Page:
Social media campaign launched to protect water

Eugene Crain is a Cree man living on unceded territory in Vancouver. Inspired by events at Standing Rock, he has launched a social media campaign called "I am a water protector."
Eugene Crain created the social media campaign called "I am a Water Protector." (Facebook)
Eugene Crain is a Cree man living on unceded territory in Vancouver. This week he launched a social media campaign called "I am a water protector." 

Crain was inspired by the situation in Standing Rock but didn't know what to do. Then he met Lawrence Paul Yuxweluptun, Walas Gyam Beau Dick, Mark Anthony Jacobson and Jerry Whitehead, four high-profile Indigenous visual artists.

With their guidance, Crain came up with the idea to ask other high-profile artists to make a short video declaring themselves "water protectors."

"I thought wow, I'm so privileged and lucky to meet these four famous artists something has to come of this," said Crain.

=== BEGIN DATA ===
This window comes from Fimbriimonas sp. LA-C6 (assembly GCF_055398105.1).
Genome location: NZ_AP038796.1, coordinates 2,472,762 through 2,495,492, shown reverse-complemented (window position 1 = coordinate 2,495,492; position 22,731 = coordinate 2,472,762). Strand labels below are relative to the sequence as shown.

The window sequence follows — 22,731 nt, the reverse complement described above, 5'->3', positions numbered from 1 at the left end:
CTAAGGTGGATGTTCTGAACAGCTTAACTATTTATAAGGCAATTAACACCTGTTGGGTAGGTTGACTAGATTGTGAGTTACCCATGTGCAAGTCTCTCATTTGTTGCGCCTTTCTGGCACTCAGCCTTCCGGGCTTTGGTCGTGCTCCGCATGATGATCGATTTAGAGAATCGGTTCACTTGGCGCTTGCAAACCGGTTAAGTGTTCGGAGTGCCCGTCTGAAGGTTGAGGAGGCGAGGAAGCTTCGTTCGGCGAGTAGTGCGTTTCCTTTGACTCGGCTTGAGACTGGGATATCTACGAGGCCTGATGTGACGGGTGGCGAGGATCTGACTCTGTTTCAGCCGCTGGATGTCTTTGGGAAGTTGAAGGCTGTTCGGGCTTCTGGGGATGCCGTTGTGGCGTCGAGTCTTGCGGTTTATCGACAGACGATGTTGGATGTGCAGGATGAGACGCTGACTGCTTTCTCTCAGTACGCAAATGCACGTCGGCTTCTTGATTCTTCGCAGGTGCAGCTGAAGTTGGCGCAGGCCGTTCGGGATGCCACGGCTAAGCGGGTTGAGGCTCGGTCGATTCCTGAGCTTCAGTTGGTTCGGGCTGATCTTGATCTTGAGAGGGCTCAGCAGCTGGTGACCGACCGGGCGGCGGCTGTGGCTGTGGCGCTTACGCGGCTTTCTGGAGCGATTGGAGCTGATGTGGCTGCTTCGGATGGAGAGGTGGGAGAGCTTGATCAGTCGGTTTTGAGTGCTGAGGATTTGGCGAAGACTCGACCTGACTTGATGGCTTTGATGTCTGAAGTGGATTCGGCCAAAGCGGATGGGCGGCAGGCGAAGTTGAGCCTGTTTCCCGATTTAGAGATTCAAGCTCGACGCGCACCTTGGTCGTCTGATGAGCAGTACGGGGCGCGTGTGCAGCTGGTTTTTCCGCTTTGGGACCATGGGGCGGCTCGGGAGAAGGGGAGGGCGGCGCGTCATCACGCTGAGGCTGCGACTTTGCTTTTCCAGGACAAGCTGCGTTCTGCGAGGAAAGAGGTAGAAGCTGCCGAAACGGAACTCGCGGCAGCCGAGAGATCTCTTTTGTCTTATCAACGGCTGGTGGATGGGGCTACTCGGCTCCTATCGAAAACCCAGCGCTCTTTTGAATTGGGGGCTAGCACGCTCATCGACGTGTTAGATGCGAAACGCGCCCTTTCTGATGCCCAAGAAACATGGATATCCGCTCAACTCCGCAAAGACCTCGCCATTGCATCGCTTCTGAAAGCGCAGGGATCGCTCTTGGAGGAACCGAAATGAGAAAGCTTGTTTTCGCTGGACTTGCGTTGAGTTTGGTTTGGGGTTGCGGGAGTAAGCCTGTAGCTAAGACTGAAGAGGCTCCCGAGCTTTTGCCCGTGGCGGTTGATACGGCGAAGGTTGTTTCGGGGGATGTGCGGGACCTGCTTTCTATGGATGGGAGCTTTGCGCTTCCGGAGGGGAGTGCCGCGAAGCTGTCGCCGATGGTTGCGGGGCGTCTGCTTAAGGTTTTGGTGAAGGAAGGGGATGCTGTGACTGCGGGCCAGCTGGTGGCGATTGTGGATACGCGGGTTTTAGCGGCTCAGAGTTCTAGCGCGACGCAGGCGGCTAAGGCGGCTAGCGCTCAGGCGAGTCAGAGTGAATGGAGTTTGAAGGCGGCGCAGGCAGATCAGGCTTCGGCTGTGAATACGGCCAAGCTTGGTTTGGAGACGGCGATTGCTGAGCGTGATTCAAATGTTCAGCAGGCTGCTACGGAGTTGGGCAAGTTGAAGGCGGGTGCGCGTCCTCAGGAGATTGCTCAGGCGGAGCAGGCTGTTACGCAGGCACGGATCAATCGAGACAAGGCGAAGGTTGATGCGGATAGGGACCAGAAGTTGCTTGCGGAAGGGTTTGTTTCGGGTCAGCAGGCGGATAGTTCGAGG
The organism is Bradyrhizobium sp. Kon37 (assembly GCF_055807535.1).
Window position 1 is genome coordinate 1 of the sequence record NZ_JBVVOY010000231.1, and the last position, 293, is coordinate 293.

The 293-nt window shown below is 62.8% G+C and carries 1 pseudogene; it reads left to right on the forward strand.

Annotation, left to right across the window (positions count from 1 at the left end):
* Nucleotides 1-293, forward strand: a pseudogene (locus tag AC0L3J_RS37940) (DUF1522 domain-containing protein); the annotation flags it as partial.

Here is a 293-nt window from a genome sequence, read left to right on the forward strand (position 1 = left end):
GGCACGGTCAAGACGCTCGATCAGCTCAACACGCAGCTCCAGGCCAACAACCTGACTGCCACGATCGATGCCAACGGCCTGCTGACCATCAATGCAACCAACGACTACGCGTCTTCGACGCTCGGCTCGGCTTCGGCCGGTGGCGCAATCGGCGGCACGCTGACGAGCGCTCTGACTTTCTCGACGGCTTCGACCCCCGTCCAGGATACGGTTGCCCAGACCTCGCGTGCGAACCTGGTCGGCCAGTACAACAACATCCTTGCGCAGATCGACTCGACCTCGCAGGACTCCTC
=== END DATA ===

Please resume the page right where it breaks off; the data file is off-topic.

The Dakota Access Pipeline would carry crude oil across the Missouri River which is the main water supply for the nearby Standing Rock Sioux Tribe reservation.

Crain and other organizers hosted a kick-off campaign on Nov. 3 with the four artists who spoke about why the public should support Standing Rock.

He says that social media was the right medium in which to host this campaign.

"Everything that is coming out of Standing Rock is through Facebook ... Facebook has become our new moccasin telegraph and it's really critical where we just share the info," said Crain.

People at Standing Rock are calling themselves protectors as opposed to protesters. 

"A protester is someone who protests for a cause but is not opposed to other forms of protest that may use subversive actions to get their point across. Water protectors are using prayer and peaceful sittings and non-violent actions and social media to help with the message," said Crain.